Wednesday, December 30, 2009

LUSH LIFE by Richard Price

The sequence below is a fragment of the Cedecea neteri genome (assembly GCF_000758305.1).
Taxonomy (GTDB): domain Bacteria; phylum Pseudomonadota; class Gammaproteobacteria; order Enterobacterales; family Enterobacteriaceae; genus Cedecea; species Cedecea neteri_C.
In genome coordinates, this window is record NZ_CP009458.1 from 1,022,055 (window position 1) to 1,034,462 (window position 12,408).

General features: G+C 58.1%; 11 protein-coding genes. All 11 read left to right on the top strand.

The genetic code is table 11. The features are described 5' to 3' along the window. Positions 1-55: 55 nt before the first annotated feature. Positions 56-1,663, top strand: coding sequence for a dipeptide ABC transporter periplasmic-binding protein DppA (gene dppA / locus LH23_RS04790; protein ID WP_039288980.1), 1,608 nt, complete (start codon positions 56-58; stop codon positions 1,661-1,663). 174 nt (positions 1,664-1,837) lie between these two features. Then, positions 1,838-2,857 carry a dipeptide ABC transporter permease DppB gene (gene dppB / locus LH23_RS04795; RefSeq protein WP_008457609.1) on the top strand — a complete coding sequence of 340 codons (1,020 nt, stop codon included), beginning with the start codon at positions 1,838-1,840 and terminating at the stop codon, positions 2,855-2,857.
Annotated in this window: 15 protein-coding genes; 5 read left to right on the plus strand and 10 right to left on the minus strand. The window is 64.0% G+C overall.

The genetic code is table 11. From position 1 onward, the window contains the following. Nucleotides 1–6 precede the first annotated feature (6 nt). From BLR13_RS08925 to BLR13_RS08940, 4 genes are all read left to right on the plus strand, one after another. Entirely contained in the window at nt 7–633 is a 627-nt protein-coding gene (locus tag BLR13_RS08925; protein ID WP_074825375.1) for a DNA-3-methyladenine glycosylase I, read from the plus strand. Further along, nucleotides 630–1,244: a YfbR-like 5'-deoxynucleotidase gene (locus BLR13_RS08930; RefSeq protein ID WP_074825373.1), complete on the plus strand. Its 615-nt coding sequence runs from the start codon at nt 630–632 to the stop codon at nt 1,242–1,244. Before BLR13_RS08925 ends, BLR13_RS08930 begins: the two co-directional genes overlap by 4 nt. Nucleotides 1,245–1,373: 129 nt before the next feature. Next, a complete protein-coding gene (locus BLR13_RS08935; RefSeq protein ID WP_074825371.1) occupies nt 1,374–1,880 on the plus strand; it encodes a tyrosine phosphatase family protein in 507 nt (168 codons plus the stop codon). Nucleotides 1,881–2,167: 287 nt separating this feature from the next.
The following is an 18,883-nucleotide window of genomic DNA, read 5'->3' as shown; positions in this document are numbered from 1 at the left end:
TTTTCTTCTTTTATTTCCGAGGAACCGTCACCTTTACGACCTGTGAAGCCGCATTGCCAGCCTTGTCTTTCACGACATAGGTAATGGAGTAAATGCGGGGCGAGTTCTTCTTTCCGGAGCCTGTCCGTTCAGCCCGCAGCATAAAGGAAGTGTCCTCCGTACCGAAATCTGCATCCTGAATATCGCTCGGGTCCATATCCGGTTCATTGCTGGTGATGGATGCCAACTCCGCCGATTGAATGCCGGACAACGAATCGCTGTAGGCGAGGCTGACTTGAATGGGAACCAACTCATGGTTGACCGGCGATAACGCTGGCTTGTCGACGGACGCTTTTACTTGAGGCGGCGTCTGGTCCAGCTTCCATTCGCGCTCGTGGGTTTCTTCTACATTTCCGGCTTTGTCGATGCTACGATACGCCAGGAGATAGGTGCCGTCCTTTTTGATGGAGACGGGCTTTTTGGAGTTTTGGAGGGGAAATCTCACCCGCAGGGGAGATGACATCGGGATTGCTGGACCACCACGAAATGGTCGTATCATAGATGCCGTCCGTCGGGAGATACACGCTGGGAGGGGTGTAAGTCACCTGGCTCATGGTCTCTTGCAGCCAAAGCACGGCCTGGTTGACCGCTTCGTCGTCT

I love the double-entendre in this title. "Lush" can be interpreted as describing the classy restaurants and shops of the Upper East Side of NYC, or it can refer to the alcohol and drug abuse that is rampant. One reviewer noted that the mystery in the novel is resolved in the first third of the book. However, what the reviewer called "mystery" struck me as frustrating, so that I was relieved by its early resolution. The author seemed to be sowing the seeds of doubt for the reader, and I thought it made for a rather beguiling beginning actually. In any case, this is not a mystery novel or a thriller. It's a novel about solving a crime from a police detective's point of view. The cop is Matty Clark, and the other main character is Eric Cash, a restaurant manager who flees the scene when Ike, one of the guys he's out partying with, is shot on the street. Ike's father is so disoriented by the death of this son that he avoids his family and even tries to solve the murder himself. Matty finally begins to examine his own family issues, as his sons are not exactly model citizens. More exasperating, though, to Matty, is the lack of cooperation on the part of his supervisors. When it becomes clear that their mistakes have been a major hindrance to the totally botched investigation, Matty has to take the blame and overcome the consequences—persuading an indignant witness to provide more clues.

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